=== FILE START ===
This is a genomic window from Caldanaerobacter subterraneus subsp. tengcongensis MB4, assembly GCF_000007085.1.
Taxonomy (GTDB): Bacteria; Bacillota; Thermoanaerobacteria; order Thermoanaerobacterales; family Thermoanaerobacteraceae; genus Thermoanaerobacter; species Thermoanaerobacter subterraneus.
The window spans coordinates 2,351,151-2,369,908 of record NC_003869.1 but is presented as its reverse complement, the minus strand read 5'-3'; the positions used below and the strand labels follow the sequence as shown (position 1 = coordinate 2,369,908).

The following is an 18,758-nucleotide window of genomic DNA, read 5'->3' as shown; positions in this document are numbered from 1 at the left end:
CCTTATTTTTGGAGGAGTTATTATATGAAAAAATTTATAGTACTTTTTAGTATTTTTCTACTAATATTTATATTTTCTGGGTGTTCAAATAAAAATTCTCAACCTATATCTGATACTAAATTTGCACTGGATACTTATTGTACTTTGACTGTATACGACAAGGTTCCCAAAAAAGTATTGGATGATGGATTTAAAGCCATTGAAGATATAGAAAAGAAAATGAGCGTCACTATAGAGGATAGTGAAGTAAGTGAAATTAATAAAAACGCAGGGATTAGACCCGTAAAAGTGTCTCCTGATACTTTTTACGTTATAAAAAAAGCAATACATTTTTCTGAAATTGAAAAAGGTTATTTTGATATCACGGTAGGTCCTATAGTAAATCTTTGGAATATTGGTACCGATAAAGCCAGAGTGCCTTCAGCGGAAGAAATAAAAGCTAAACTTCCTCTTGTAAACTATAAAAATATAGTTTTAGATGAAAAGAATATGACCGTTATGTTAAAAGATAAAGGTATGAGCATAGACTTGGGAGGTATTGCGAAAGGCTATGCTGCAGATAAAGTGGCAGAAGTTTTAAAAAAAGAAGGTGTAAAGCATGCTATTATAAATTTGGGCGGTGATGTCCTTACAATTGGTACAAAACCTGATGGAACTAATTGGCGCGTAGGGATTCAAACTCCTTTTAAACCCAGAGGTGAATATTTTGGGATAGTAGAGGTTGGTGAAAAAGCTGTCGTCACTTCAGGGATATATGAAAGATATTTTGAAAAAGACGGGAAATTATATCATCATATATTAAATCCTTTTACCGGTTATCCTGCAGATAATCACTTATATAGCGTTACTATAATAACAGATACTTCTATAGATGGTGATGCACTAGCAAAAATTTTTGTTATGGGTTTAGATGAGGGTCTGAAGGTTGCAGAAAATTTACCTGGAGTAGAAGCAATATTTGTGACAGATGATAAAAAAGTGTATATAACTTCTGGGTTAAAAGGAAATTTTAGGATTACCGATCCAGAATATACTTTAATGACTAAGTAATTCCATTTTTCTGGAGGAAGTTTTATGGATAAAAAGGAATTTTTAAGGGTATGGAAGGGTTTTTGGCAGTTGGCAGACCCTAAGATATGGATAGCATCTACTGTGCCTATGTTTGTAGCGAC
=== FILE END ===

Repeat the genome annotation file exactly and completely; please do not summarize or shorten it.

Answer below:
This is a genomic window from Caldanaerobacter subterraneus subsp. tengcongensis MB4, assembly GCF_000007085.1.
Taxonomy (GTDB): Bacteria; Bacillota; Thermoanaerobacteria; order Thermoanaerobacterales; family Thermoanaerobacteraceae; genus Thermoanaerobacter; species Thermoanaerobacter subterraneus.
The window spans coordinates 2,351,151-2,369,908 of record NC_003869.1 but is presented as its reverse complement, the minus strand read 5'-3'; the positions used below and the strand labels follow the sequence as shown (position 1 = coordinate 2,369,908).

The following is an 18,758-nucleotide window of genomic DNA, read 5'->3' as shown; positions in this document are numbered from 1 at the left end:
CCTTATTTTTGGAGGAGTTATTATATGAAAAAATTTATAGTACTTTTTAGTATTTTTCTACTAATATTTATATTTTCTGGGTGTTCAAATAAAAATTCTCAACCTATATCTGATACTAAATTTGCACTGGATACTTATTGTACTTTGACTGTATACGACAAGGTTCCCAAAAAAGTATTGGATGATGGATTTAAAGCCATTGAAGATATAGAAAAGAAAATGAGCGTCACTATAGAGGATAGTGAAGTAAGTGAAATTAATAAAAACGCAGGGATTAGACCCGTAAAAGTGTCTCCTGATACTTTTTACGTTATAAAAAAAGCAATACATTTTTCTGAAATTGAAAAAGGTTATTTTGATATCACGGTAGGTCCTATAGTAAATCTTTGGAATATTGGTACCGATAAAGCCAGAGTGCCTTCAGCGGAAGAAATAAAAGCTAAACTTCCTCTTGTAAACTATAAAAATATAGTTTTAGATGAAAAGAATATGACCGTTATGTTAAAAGATAAAGGTATGAGCATAGACTTGGGAGGTATTGCGAAAGGCTATGCTGCAGATAAAGTGGCAGAAGTTTTAAAAAAAGAAGGTGTAAAGCATGCTATTATAAATTTGGGCGGTGATGTCCTTACAATTGGTACAAAACCTGATGGAACTAATTGGCGCGTAGGGATTCAAACTCCTTTTAAACCCAGAGGTGAATATTTTGGGATAGTAGAGGTTGGTGAAAAAGCTGTCGTCACTTCAGGGATATATGAAAGATATTTTGAAAAAGACGGGAAATTATATCATCATATATTAAATCCTTTTACCGGTTATCCTGCAGATAATCACTTATATAGCGTTACTATAATAACAGATACTTCTATAGATGGTGATGCACTAGCAAAAATTTTTGTTATGGGTTTAGATGAGGGTCTGAAGGTTGCAGAAAATTTACCTGGAGTAGAAGCAATATTTGTGACAGATGATAAAAAAGTGTATATAACTTCTGGGTTAAAAGGAAATTTTAGGATTACCGATCCAGAATATACTTTAATGACTAAGTAATTCCATTTTTCTGGAGGAAGTTTTATGGATAAAAAGGAATTTTTAAGGGTATGGAAGGGTTTTTGGCAGTTGGCAGACCCTAAGATATGGATAGCATCTACTGTGCCTATGTTTGTAGCGAC